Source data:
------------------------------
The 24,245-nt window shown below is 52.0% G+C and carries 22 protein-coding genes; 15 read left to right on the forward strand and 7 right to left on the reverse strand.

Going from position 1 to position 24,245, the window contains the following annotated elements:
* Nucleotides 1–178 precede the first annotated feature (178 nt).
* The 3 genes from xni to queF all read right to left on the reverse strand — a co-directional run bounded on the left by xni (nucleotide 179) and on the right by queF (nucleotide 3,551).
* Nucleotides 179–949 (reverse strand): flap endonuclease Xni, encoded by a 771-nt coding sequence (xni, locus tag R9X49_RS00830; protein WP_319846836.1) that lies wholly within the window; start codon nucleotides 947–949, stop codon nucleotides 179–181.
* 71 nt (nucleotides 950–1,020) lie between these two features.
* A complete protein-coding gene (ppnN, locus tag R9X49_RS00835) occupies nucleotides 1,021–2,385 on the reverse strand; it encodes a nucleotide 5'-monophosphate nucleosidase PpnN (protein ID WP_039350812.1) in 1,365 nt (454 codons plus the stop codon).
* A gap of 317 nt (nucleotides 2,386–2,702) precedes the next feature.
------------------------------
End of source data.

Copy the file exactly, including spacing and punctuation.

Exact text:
The 24,245-nt window shown below is 52.0% G+C and carries 22 protein-coding genes; 15 read left to right on the forward strand and 7 right to left on the reverse strand.

Going from position 1 to position 24,245, the window contains the following annotated elements:
* Nucleotides 1–178 precede the first annotated feature (178 nt).
* The 3 genes from xni to queF all read right to left on the reverse strand — a co-directional run bounded on the left by xni (nucleotide 179) and on the right by queF (nucleotide 3,551).
* Nucleotides 179–949 (reverse strand): flap endonuclease Xni, encoded by a 771-nt coding sequence (xni, locus tag R9X49_RS00830; protein WP_319846836.1) that lies wholly within the window; start codon nucleotides 947–949, stop codon nucleotides 179–181.
* 71 nt (nucleotides 950–1,020) lie between these two features.
* A complete protein-coding gene (ppnN, locus tag R9X49_RS00835) occupies nucleotides 1,021–2,385 on the reverse strand; it encodes a nucleotide 5'-monophosphate nucleosidase PpnN (protein ID WP_039350812.1) in 1,365 nt (454 codons plus the stop codon).
* A gap of 317 nt (nucleotides 2,386–2,702) precedes the next feature.